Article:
“[In April 2010] I was stunned by a terrible tragedy: the crash of a plane that had carried the Polish president, Lech Kaczynski. He had been flying to the Russian city of Smolensk to visit the memorial at Katyn, where Stalin murdered 20,000 Polish officers in 1940. Several dozen senior military figures and politicians were also on the plane, many of them friends of mine and colleagues of my husband, who was then the Polish foreign minister. Among them was his deputy, Andrzej Kremer, a wonderful man and brilliant diplomat. In the sweep of emotion that followed the crash, comparing the event to Katyn, I wrote [in my op-ed at the time]: “This time around, nobody suspects a conspiracy.” As an excuse, I offer the fact that the tragedy initially seemed to bring people together. Politicians of all parties, from right to left, had been on the plane. Widely attended funerals were held across the country. Even Vladimir Putin, then the Russian prime minister, seemed moved. He arranged for the broadcast of “Katyn”—an emotional and very anti-Soviet Polish film—on Russian state television as a kind of memorial. Nothing like it has ever been shown so widely in Russia, before or since.”

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“But my optimism was premature. The president’s brother, Jaroslaw Kaczynski, then the unpopular leader of the parliamentary opposition, seems to have initially believed, as all the evidence has always shown, that the crash was an accident. Then he changed his mind. Perhaps he could not accept that his beloved twin had died randomly, in a pointless crash. Perhaps he was maddened by grief. Perhaps he felt guilty: He had helped plan the trip. Or perhaps, like Donald Trump, he saw that a conspiracy theory could help bring him to power.”

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“Much as Trump used birtherism to inspire his core voters, Kaczynski, in the years that followed, used the Smolensk crash to motivate his supporters, that minority of the Polish population that remains convinced that unnamed secret forces control the country, that the “elite” is manipulated by foreigners and that everything that has happened in the country since 1989 is part of a sinister plot. And it worked. Last year, thanks to flukes of the electoral system, less than 40 percent of the vote—reflecting 18 percent of the adult population—proved sufficient for his nationalist-populist party, Law and Justice, to win a slim parliamentary majority.”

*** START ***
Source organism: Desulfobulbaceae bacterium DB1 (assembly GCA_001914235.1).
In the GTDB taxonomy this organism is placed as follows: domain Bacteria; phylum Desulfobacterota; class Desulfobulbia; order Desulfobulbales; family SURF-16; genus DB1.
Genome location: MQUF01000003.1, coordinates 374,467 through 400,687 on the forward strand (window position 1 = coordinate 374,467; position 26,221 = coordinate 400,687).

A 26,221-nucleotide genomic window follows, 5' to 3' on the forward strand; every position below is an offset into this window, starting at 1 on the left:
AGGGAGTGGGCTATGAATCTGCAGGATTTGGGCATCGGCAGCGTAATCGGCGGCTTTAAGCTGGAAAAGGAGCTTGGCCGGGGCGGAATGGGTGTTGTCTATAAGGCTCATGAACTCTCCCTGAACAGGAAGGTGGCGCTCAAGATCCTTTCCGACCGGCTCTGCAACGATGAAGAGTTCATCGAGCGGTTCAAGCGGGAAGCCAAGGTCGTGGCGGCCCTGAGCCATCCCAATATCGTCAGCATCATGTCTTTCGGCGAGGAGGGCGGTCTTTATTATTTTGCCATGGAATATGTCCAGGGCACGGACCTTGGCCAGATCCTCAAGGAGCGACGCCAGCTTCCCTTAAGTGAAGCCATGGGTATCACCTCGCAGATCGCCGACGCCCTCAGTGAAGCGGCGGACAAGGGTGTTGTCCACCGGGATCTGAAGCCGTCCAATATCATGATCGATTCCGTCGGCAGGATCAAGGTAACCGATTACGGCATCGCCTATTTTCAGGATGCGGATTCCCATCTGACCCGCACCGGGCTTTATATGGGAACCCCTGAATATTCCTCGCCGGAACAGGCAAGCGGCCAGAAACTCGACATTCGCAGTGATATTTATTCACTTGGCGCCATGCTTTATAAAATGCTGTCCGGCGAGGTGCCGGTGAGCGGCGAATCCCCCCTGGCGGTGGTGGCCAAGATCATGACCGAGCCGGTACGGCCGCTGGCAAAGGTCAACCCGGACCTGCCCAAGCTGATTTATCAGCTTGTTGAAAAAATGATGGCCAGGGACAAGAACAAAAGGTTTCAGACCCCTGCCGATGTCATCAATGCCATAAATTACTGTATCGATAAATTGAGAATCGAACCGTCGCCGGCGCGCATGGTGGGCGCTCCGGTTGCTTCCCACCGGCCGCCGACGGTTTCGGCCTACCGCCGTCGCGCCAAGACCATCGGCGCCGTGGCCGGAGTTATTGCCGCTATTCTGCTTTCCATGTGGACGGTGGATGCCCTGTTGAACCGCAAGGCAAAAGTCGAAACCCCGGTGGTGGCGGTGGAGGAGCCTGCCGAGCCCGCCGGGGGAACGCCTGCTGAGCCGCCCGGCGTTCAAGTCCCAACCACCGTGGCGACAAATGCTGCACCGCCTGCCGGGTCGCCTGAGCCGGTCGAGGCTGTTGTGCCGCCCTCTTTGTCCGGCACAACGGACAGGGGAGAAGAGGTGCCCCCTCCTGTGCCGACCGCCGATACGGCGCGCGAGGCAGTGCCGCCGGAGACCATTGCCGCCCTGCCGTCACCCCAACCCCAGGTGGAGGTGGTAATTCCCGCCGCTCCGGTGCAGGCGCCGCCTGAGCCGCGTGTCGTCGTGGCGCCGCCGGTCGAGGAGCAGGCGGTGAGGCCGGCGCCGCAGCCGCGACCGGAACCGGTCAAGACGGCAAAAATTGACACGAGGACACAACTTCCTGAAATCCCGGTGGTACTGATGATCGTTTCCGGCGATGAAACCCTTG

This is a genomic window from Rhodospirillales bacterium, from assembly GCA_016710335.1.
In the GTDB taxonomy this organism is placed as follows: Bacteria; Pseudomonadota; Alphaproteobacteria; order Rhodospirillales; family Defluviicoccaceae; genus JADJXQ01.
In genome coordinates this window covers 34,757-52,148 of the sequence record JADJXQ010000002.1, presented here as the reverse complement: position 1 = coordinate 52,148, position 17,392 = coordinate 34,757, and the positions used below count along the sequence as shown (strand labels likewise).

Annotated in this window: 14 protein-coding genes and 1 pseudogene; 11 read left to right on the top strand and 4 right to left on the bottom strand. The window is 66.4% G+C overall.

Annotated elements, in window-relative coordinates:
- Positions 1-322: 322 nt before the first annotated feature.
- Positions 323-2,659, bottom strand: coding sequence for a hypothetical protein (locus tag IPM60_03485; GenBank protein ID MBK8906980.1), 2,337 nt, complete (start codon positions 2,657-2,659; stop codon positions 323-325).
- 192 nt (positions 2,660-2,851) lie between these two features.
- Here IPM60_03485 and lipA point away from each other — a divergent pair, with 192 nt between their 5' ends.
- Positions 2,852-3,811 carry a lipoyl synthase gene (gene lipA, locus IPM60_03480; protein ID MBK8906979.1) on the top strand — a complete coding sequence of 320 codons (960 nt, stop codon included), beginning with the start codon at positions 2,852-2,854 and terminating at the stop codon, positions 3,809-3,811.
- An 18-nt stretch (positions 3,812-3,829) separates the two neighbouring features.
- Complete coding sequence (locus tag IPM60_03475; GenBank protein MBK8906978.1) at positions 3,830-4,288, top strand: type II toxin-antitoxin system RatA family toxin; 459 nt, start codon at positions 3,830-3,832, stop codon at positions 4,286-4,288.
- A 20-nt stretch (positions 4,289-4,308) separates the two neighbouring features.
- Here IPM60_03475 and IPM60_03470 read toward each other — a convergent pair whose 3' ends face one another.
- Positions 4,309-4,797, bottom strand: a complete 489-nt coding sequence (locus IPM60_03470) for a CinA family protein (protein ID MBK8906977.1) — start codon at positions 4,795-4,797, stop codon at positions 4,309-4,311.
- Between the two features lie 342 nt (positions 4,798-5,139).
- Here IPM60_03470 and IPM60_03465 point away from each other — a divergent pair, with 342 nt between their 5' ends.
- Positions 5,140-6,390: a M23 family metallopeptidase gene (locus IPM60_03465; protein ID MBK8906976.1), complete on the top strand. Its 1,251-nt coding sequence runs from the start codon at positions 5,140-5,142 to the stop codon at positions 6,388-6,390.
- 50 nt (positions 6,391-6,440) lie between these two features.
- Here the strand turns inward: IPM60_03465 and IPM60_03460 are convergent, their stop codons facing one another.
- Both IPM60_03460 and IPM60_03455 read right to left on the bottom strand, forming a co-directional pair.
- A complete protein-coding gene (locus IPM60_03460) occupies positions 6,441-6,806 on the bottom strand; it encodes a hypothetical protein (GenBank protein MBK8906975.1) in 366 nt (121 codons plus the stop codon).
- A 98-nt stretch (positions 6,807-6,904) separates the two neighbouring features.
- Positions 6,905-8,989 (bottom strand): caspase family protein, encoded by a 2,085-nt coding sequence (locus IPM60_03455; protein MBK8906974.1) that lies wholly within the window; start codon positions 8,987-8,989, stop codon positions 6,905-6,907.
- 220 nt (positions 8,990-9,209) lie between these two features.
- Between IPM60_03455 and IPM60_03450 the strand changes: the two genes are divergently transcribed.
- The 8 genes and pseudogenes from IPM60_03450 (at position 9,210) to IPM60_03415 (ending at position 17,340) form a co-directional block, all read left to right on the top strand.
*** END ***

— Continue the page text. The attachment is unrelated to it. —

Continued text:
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“I realise that there is far more detail here about Poland than most non-Polish readers care to know. But I’m offering it for a reason. Trump, like Kaczynski, pushed a patently false conspiracy theory hard for many years, despite the utter lack of evidence. Last week, he found it expedient to discard that theory, but once he is president, he might find it expedient to adopt it again—or perhaps to push one of the many others he has championed. As president, he can then use the state—the Justice Department, the security bureaucracy, the FBI—to pursue them. A Trump administration could make birtherism the excuse for fake investigations, hearings and even trials that would do terrible and irreversible damage to US politics and the rule of law.

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It all sounds unthinkable, of course. But if you’d asked me five years ago, or even one year ago, I would have told you that the transformation of the Smolensk conspiracy theory into state ideology was unthinkable, too. And yet it has come to pass.”

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Read: In Poland, a Preview of What Trump Could Do to America